James can’t stop moving. When he finally runs out of breath and his knees hurt, he kneels to the ground and rests his head on his trash bag. He has nowhere to go and no desire to do anything. The only thing he can think of is to lie down on the sidewalk. On another day he might have taken his spoils and bought himself a nice meal or shopped for a piece of drag attire. Now he has no appetite, nor interest in anything. Once again a man’s dick has gotten him into trouble. A silent vow never to cross another dick again passes through his mind. Something like this was going to happen at some point. Maybe he is lucky he got away with tricking as long as he did.

It had been George after all who started all the drama. Philomena had sucked his cock at his provocation even though Miss Conduct was his otherwise favorite queen. But Miss Conduct was Philomena’s rival and George’s attention had been a reward. Miss Conduct punched Philomena inside Club Xotique after Banana Splits and Jadalingus told her what they saw while smoking cigarettes nearby. Miss Conduct’s wig nearly flew off from the ferocity of the blow she landed on Philomena before the other House of Noblesse sisters pulled the two apart.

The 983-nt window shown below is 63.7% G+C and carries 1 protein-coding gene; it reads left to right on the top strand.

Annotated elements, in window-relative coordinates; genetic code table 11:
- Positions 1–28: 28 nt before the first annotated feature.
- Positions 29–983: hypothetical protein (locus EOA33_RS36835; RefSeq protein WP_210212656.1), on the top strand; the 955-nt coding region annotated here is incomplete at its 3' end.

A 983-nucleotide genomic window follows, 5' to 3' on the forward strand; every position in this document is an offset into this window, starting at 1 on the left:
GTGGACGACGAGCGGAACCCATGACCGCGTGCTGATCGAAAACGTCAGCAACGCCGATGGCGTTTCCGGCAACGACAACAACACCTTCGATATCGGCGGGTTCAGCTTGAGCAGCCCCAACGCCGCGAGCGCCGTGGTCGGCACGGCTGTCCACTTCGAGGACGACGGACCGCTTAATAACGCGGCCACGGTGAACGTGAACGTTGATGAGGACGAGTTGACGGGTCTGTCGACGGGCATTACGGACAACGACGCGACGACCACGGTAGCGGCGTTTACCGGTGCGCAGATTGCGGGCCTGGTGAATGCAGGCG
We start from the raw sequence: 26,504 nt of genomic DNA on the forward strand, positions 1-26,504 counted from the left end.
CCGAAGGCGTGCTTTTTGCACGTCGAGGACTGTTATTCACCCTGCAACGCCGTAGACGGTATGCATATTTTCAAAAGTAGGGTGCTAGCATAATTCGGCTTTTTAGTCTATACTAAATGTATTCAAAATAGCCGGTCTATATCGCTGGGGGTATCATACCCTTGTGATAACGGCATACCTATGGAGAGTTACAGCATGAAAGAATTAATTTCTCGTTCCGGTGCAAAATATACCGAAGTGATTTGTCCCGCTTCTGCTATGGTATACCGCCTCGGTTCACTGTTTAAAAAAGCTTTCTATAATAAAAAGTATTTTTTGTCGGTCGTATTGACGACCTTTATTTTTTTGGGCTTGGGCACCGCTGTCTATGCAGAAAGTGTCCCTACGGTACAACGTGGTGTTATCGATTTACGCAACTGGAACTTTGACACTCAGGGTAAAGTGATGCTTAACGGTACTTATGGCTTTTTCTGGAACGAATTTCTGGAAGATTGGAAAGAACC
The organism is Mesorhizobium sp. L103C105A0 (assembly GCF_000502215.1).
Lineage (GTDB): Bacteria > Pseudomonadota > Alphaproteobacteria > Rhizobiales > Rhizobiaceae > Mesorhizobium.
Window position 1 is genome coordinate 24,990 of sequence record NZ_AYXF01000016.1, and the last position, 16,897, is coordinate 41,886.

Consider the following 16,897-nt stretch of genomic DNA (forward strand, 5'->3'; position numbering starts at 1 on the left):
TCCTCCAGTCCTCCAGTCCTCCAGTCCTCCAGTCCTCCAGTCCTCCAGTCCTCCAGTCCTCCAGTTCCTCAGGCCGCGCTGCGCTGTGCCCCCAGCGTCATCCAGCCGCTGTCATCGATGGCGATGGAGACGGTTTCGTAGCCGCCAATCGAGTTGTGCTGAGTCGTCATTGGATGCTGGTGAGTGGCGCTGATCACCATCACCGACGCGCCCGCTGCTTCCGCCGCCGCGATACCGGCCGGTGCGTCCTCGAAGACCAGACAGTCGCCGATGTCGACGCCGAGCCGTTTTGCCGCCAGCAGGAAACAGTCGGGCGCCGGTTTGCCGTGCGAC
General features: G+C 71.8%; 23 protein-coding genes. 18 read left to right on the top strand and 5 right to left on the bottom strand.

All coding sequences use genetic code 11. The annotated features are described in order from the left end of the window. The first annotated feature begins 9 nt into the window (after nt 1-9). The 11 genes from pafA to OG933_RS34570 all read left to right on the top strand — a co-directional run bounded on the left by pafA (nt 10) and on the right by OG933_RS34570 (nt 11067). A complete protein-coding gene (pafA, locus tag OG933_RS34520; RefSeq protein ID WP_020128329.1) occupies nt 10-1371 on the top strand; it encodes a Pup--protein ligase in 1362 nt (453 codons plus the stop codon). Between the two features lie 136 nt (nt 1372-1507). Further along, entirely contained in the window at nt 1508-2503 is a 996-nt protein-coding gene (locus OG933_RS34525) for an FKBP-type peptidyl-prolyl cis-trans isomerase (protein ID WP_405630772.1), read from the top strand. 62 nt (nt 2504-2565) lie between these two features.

It was the first time James was brutalized in any way. He’d had a big bruise on his face when he tried to explain to Mother Aurelia that George had been flirting with him and buying him drinks. James aimed to please when it came to sex; knowing he was wanted was the greatest turn-on for him and George had clearly desired him. Why was James to blame for succumbing?

James remains on the ground for several hours. Occasionally someone passes on the sidewalk but anyone who comes near is careful to avoid disturbing him; they surely take him for a reprobate or bum. When it starts to get dark out, he rises to his feet and throws his parcel over his shoulder. 

One thought spins round and round in his head. He has to find a new way to earn cash. He may starve or die but he will never take payment for sex again. Payment can make a man think James is his boxing bag.